• Where I work we designed our application from the ground up to use SQL Security. Even though at this time all users connect to a domain control and could use WA, we wanted to allow users to get at the data via the internet (no domain controler needed), but at the same time know who the heck was connected to the database (for figuring out who may be responsible for any blocking or locking problems that arise from time to time).

    There was one person who posted and said that WA is not as good as SQL Logins for connection pooling. I disagree -- Using WA for connection pooling has an insigificant performance hit (when it first goes to the domain controler to authenticate) but from the point of first authenication on it does not constantly hit the domain controler.

    WA is better for connection pooling because for connections to be pooled the connection string must match EXACTLY for each connection made to use the pool. With SQL login the connection string could differ from user to user. It is more likely that each connection string would be more exact with WA.

    Usually connection pooling is a good idea for a web server that needs ad hoc access to the database, for other applicaitons where the user is known it may be a better choice to use logins.

    Edited by - RyanNerd on 10/30/2002 3:16:45 PM

  • Great article. Disagree with most of it, but it made me rethink a lot of things. On my team only developers, the network manager and the CTO have access to the database. Everyone else goes through the application. Because of that, we used mixed authentication. Developers us NT Authentication and are encouraged to lock their computers. The app which provides data for the user uses a sql login. And, the SQL login is only known to the DBA, the network manager and the CTO.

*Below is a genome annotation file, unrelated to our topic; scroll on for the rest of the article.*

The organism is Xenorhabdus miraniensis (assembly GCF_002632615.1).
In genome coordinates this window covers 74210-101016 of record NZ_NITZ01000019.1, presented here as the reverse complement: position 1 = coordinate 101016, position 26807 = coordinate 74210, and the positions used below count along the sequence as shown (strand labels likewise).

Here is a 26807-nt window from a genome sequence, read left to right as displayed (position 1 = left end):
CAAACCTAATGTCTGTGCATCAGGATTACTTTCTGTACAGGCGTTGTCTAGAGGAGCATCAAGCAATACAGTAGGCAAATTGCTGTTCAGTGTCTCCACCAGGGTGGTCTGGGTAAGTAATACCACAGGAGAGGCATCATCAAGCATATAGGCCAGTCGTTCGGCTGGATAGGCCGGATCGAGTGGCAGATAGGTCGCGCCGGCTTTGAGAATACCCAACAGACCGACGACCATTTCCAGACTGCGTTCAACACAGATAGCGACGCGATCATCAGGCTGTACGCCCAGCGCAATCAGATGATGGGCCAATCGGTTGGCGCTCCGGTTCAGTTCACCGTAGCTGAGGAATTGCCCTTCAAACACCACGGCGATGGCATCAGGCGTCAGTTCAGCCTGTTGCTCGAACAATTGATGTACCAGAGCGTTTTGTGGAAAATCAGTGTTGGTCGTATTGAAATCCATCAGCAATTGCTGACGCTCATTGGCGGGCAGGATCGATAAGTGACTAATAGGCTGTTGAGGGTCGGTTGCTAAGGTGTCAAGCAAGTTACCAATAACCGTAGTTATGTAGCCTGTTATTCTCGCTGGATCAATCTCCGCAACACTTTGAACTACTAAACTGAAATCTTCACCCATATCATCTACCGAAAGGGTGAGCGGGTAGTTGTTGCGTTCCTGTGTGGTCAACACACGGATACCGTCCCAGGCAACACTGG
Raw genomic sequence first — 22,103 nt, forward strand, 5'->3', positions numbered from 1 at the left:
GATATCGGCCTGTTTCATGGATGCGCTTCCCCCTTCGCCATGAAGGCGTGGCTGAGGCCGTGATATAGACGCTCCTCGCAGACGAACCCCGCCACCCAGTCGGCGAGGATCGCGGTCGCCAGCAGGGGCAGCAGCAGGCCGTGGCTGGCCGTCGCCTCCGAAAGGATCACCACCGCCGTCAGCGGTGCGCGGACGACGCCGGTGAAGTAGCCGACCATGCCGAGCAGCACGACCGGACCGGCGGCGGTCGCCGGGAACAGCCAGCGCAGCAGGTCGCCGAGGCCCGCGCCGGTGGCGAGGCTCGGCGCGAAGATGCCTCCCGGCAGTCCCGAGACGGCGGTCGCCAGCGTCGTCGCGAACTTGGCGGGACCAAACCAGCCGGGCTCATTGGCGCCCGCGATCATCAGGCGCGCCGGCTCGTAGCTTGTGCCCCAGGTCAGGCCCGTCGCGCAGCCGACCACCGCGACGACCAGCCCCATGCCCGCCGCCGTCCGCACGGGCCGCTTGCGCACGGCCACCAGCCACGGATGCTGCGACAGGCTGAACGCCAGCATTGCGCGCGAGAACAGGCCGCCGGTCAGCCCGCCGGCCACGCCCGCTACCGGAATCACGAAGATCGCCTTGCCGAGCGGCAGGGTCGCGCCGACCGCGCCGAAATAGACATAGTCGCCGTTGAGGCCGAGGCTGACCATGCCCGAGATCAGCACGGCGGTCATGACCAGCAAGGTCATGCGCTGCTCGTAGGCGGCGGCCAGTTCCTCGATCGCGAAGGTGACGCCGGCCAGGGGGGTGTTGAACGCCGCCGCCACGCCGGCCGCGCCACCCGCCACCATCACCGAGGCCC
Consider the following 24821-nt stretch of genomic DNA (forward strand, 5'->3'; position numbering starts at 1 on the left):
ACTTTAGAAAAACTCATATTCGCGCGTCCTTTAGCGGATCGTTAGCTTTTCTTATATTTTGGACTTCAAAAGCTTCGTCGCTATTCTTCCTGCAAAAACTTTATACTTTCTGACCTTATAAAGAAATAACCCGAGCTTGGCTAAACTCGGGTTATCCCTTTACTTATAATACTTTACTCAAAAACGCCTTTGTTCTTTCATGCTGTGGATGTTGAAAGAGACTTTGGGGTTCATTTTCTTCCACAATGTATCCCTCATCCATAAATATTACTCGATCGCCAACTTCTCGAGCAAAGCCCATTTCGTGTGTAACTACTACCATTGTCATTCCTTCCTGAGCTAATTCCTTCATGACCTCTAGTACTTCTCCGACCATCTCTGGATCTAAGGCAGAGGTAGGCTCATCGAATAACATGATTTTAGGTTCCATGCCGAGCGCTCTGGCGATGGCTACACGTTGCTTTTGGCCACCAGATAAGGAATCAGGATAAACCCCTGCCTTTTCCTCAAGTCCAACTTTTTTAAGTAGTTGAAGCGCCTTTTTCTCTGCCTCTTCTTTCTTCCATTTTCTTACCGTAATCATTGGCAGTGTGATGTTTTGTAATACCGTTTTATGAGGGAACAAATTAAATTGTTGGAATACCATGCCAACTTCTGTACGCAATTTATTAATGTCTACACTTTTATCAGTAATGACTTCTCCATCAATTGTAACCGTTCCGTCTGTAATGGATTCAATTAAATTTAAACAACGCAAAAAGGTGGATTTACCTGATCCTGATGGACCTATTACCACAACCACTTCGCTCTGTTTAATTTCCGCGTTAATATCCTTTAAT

It works out very well when a developer leaves the company. No need to change anything as once the person loses access to the network, they lose access to the database.

    As for the users, why would they want access to the DB when they can get it with all the formatting and tinsel that they crave through the application?

    There have been rare cases where a non-Developer proved that they needed and were able to handle access to the DB, so we gave them a login with very strict permissions.

  • I appreciate the comments. So which part did you disagree with? As far as the rare power user, you went with sql login over NT?

    Andy

    http://www.sqlservercentral.com/columnists/awarren/

  • I recently had an experience where not all the applications from a medium size (300 Million a year) software company would work with Windows Authentication even though their main product would. Setting up SQL logins solved the problem. The software company insisted that this was not possible but it worked.

  • Hi, Yes you are right about WA authentication. It really creates a security problem more over i have the experoience of user opening the database using his login ID of Win 2k. So i always suggest to use the SQL security as its better than teh windows security.

    Thankx

    Jeswanth

    --------------------------------

  • As always the straight way has some curves.

    Indeed, ms-office / vbs / ... are often not taken into account when considering security.

    IMO WA is very good if it is no problem if users access the db directly or without the predesigned application.

    Application roles work very nice, but are often rejected because you have to disable connection pooling to be hassle free. (and how do you maintain their password) 

    SQLAuth is just like with other rdbms-providers. The weak spot with sqlserver is that you don't have any policies. And how often do you see a post-it-note on a desk with all application logins and passwords ?

    Another point wit sql-auth is ... btw ... who has networkcommunication encrypted ??? ..... and also on your wirless network ???

    How many times is security part of the developmentphase of a project and not just a concern to the SO or the DBA. How often does it occur that the dba is considered as the "pain in the ***"  because she/he keeps on nagging about security, not using dynamic sql, ... ?

    Keep in mind most security issues come from within. (ethics, trials, ...)

    Great discussion goin on

    Johan